EagleTribune.com, North Andover, MA

Merrimack Valley

November 14, 2013

Lawrence gets nearly $10M from housing bill

(Continued)

Winter Street School Apartments is a historic re-use project located in Haverhill and sponsored by the Planning Office for Urban Affairs (Archdiocese of Boston). The state will support the project with low-income housing tax credits and state bond subsidies, and the city of Haverhill also will support the project. When completed, it will include 12 affordable units for families, with three units reserved for households earning less than 30 percent of area median income.

“The whole Merrimack Valley delegation worked hard on this housing bond bill,” Moran said.

“State Rep.Brian Dempsey (D-Haverhill) was a big influence on this as well. We’re fighting at the state house for every penny we can get for Lawrence so we can turn this city around. So, this really helps,” he said.

Lawrence and Haverhill were among 17 communities that benefited under the housing finance plan announced yesterday by the governor. Patrick signed H.3492, “An Act Financing the Production and Preservation of Housing for the Low and Moderate Income Residents.”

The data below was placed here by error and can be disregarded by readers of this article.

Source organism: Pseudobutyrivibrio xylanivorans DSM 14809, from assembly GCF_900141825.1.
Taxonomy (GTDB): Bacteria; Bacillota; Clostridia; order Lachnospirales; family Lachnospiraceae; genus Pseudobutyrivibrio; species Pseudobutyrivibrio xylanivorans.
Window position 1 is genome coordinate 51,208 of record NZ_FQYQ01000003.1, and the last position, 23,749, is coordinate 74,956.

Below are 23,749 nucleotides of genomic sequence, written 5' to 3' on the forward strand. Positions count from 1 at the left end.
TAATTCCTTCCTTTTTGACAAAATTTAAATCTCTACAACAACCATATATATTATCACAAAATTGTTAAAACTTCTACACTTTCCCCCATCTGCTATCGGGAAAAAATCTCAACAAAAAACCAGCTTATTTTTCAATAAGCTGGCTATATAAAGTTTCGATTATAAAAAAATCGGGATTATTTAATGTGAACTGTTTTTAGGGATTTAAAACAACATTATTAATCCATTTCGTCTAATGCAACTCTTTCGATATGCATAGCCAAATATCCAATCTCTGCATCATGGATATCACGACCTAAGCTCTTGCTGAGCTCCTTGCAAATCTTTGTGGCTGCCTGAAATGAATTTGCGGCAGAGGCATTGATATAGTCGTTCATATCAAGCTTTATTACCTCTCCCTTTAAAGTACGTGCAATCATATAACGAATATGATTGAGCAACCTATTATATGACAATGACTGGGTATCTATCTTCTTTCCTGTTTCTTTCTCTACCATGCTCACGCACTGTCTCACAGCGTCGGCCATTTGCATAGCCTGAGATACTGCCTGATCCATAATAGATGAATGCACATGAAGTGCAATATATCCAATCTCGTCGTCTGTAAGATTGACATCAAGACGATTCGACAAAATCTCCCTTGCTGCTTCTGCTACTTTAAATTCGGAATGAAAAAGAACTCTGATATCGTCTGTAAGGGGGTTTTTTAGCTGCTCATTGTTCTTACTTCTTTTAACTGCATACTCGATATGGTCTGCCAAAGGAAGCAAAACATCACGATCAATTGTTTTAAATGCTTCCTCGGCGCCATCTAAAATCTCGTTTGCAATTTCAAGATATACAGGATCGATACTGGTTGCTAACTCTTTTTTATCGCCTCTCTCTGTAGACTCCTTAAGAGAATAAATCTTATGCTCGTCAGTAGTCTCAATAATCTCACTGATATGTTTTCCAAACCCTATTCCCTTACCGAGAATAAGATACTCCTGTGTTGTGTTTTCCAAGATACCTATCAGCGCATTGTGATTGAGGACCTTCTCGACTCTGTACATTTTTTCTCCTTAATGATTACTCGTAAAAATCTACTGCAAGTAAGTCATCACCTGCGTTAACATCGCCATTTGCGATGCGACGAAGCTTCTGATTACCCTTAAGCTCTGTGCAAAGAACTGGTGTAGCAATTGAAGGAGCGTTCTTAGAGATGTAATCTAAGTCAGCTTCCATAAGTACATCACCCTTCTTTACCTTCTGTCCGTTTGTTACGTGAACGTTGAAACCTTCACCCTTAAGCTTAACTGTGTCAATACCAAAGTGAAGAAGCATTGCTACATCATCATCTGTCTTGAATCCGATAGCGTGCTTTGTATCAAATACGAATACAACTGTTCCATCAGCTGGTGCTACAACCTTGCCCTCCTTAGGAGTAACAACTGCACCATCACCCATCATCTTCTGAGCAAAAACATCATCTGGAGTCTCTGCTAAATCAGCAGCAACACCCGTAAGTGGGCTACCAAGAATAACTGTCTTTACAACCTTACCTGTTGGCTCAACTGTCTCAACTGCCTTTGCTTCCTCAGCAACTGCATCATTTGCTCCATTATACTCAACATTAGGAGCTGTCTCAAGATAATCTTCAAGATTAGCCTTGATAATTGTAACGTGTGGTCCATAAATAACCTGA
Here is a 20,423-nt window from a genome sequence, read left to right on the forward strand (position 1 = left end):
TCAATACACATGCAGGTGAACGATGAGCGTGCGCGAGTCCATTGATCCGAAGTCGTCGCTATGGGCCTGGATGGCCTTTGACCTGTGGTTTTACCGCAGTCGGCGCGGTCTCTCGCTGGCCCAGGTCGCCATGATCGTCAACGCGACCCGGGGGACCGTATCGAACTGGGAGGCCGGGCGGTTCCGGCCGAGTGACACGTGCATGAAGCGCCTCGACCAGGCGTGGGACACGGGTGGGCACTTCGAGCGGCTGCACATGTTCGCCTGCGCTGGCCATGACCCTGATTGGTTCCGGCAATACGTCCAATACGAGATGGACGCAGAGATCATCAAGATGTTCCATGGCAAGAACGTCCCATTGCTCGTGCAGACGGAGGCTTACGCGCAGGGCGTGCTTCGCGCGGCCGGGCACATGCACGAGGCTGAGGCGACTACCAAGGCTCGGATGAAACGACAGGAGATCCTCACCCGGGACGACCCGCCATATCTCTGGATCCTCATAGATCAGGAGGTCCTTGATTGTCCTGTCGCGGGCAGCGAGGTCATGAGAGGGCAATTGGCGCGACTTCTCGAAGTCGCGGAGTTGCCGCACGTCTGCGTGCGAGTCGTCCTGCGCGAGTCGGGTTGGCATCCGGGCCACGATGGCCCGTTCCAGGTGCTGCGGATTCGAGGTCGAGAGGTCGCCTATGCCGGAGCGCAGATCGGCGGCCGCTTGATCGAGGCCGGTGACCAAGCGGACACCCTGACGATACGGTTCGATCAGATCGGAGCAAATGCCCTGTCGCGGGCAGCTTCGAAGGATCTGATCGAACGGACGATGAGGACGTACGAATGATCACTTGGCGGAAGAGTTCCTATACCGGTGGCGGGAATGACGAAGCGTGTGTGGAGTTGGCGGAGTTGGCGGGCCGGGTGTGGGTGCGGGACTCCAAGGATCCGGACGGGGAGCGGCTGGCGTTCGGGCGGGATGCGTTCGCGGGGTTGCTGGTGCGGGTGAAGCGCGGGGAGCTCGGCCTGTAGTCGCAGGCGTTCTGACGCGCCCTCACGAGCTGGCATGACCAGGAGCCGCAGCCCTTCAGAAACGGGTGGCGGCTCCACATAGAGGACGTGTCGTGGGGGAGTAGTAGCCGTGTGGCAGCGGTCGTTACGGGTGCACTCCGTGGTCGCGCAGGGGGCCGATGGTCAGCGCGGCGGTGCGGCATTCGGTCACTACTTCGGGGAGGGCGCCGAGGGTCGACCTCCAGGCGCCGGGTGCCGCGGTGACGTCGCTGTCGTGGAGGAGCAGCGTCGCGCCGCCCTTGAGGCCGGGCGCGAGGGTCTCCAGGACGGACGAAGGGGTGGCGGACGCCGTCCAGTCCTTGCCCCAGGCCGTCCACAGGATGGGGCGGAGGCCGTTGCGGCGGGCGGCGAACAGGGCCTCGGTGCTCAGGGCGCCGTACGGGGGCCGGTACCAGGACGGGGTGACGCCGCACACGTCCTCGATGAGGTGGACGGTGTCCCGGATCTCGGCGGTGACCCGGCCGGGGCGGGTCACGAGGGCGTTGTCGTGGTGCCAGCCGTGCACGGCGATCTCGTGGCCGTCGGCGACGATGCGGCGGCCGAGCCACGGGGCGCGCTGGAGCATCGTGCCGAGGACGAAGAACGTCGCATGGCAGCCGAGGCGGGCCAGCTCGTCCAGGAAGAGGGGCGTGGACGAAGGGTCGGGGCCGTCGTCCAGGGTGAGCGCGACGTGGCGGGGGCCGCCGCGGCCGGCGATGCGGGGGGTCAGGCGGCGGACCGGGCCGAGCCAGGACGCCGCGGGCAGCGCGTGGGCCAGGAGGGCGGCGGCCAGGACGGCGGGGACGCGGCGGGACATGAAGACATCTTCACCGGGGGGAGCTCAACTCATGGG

The bill provides $1.4 billion over five years for 11 capital funding programs “that rehabilitate and modernize state-assisted public housing; preserve the affordability and income mix of state-assisted multifamily developments; and support home ownership and production of rental housing opportunities for low and moderate income residents, elderly, persons experiencing homelessness, persons with disabilities and veterans,” according to a statement by the governor’s office.

“Creating or preserving affordable housing helps to generate jobs, grow local businesses and strengthen our communities” Patrick said.

“Government’s role is to help people help themselves, and sustainable affordable housing will create growth and opportunity in our communities that will last for generations to come.”

Of the 1,145 units preserved or created, 1,084 will be affordable to low- and moderate-income individuals and households, with 228 units reserved for extremely low-income families, including those making the transition from homelessness, according to the governor.

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